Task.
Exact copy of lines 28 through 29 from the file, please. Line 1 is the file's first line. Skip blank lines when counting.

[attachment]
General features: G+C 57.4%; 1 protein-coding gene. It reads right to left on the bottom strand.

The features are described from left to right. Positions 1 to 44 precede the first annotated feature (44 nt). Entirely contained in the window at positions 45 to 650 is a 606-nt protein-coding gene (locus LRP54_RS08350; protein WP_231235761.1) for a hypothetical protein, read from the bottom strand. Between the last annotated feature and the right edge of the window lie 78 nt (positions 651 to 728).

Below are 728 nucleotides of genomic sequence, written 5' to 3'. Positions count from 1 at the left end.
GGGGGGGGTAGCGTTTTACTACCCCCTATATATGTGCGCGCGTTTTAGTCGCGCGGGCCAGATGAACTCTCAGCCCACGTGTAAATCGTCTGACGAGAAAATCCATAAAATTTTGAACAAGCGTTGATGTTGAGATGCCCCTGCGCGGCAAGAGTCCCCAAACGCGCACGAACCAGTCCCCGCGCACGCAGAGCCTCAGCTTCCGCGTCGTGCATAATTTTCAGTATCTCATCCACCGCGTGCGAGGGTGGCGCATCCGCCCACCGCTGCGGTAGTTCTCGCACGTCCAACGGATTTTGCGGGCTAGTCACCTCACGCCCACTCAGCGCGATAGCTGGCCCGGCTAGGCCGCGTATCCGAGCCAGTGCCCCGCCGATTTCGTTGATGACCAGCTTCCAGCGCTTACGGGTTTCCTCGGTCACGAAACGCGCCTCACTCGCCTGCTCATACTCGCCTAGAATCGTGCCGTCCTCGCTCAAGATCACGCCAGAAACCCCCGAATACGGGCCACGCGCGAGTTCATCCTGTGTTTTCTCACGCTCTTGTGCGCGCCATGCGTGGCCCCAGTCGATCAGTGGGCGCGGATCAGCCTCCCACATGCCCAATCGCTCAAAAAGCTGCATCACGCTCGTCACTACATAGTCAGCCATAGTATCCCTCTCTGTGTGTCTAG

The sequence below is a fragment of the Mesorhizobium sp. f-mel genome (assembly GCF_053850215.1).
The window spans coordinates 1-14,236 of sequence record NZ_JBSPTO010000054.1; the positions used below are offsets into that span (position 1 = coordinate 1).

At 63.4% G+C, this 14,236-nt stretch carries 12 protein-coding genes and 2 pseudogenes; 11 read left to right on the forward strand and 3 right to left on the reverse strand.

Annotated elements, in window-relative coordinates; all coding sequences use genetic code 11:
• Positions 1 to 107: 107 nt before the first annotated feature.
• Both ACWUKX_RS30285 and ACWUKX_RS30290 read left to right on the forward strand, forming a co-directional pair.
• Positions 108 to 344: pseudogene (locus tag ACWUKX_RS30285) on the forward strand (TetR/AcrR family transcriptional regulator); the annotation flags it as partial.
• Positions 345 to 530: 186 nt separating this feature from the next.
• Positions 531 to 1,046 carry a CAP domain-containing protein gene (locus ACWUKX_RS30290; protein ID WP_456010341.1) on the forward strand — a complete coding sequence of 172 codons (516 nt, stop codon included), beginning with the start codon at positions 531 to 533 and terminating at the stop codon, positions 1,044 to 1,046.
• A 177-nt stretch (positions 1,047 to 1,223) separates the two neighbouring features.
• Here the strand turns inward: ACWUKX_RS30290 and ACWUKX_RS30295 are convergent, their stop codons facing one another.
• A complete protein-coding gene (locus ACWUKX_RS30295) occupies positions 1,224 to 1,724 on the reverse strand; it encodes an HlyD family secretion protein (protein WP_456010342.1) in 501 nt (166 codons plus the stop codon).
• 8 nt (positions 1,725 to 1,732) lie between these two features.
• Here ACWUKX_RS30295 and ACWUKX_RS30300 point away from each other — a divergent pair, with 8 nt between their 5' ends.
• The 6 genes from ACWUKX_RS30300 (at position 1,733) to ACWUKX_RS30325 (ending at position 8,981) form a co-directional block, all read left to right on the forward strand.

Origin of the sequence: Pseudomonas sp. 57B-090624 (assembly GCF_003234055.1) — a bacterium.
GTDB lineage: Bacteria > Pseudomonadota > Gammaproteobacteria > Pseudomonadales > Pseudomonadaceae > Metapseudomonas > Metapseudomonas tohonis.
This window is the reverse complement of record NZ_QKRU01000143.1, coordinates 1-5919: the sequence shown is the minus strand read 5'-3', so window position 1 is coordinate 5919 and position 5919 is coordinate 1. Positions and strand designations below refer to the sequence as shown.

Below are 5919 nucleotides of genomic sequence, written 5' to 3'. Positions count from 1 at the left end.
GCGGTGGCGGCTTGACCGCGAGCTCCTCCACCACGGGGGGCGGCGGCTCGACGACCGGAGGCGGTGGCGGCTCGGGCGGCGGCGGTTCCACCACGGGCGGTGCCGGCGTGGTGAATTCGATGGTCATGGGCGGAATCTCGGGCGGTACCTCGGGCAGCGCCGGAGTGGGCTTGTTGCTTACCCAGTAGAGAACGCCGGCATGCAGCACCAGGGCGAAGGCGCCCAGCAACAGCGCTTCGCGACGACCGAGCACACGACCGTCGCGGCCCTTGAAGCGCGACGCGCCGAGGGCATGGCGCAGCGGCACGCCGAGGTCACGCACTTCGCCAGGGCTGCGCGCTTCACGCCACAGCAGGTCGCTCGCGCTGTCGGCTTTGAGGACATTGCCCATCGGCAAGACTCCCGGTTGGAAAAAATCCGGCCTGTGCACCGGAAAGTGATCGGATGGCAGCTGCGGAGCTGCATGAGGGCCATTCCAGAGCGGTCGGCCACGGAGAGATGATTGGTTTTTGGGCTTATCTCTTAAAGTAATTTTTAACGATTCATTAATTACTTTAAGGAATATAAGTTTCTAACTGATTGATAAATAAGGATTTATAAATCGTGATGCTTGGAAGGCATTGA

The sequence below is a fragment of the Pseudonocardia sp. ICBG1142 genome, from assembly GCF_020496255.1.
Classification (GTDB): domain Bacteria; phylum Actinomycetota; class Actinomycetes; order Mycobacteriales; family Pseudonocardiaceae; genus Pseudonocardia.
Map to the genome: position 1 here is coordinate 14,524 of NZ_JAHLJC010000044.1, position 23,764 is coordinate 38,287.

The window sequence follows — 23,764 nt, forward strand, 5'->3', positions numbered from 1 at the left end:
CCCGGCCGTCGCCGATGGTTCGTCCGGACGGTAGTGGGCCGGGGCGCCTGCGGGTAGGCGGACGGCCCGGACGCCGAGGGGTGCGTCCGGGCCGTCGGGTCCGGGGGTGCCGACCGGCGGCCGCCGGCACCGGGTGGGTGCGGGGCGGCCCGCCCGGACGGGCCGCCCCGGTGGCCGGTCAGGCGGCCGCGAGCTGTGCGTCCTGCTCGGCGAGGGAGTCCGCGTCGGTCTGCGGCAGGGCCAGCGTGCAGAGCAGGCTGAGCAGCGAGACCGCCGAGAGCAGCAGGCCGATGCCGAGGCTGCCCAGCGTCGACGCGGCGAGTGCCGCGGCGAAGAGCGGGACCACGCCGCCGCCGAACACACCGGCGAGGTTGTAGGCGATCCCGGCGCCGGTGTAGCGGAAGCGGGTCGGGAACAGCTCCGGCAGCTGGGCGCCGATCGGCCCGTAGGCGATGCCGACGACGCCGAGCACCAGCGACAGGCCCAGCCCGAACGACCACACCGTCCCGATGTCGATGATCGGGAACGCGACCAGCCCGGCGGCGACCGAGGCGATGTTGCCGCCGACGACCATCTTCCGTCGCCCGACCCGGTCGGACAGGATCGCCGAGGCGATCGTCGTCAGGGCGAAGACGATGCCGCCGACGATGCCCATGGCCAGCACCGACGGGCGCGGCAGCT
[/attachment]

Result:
The window sequence follows — 23,764 nt, forward strand, 5'->3', positions numbered from 1 at the left end:
CCCGGCCGTCGCCGATGGTTCGTCCGGACGGTAGTGGGCCGGGGCGCCTGCGGGTAGGCGGACGGCCCGGACGCCGAGGGGTGCGTCCGGGCCGTCGGGTCCGGGGGTGCCGACCGGCGGCCGCCGGCACCGGGTGGGTGCGGGGCGGCCCGCCCGGACGGGCCGCCCCGGTGGCCGGTCAGGCGGCCGCGAGCTGTGCGTCCTGCTCGGCGAGGGAGTCCGCGTCGGTCTGCGGCAGGGCCAGCGTGCAGAGCAGGCTGAGCAGCGAGACCGCCGAGAGCAGCAGGCCGATGCCGAGGCTGCCCAGCGTCGACGCGGCGAGTGCCGCGGCGAAGAGCGGGACCACGCCGCCGCCGAACACACCGGCGAGGTTGTAGGCGATCCCGGCGCCGGTGTAGCGGAAGCGGGTCGGGAACAGCTCCGGCAGCTGGGCGCCGATCGGCCCGTAGGCGATGCCGACGACGCCGAGCACCAGCGACAGGCCCAGCCCGAACGACCACACCGTCCCGATGTCGATGATCGGGAACGCGACCAGCCCGGCGGCGACCGAGGCGATGTTGCCGCCGACGACCATCTTCCGTCGCCCGACCCGGTCGGACAGGATCGCCGAGGCGATCGTCGTCAGGGCGAAGACGATGCCGCCGACGATGCCCATGGCCAGCACCGACGGGCGCGGCAGCT